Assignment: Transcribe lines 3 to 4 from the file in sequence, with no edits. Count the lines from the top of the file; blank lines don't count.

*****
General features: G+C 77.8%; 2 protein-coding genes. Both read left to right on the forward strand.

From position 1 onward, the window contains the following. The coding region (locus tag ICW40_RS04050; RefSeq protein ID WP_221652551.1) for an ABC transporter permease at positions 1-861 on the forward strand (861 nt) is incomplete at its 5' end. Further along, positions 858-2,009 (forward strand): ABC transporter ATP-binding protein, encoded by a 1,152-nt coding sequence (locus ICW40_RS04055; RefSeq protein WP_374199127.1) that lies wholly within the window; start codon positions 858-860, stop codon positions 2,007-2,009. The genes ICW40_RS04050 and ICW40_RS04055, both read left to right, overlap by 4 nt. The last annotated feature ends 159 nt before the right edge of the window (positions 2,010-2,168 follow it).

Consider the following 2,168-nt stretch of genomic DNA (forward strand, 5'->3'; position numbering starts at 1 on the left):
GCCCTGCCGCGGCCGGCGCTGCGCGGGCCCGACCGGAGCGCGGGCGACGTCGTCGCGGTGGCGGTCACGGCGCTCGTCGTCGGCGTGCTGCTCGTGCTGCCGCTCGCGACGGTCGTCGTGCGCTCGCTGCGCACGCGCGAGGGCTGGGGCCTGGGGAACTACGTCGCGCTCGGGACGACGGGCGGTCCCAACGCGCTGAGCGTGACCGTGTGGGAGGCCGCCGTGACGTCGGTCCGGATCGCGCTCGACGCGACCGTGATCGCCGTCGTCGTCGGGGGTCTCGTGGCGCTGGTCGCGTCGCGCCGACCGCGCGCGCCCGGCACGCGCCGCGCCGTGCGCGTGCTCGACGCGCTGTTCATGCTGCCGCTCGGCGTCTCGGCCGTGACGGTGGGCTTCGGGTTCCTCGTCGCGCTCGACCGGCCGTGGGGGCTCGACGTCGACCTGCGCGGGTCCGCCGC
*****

Consider the following 2,168-nt stretch of genomic DNA (forward strand, 5'->3'; position numbering starts at 1 on the left):
GCCCTGCCGCGGCCGGCGCTGCGCGGGCCCGACCGGAGCGCGGGCGACGTCGTCGCGGTGGCGGTCACGGCGCTCGTCGTCGGCGTGCTGCTCGTGCTGCCGCTCGCGACGGTCGTCGTGCGCTCGCTGCGCACGCGCGAGGGCTGGGGCCTGGGGAACTACGTCGCGCTCGGGACGACGGGCGGTCCCAACGCGCTGAGCGTGACCGTGTGGGAGGCCGCCGTGACGTCGGTCCGGATCGCGCTCGACGCGACCGTGATCGCCGTCGTCGTCGGGGGTCTCGTGGCGCTGGTCGCGTCGCGCCGACCGCGCGCGCCCGGCACGCGCCGCGCCGTGCGCGTGCTCGACGCGCTGTTCATGCTGCCGCTCGGCGTCTCGGCCGTGACGGTGGGCTTCGGGTTCCTCGTCGCGCTCGACCGGCCGTGGGGGCTCGACGTCGACCTGCGCGGGTCCGCCGC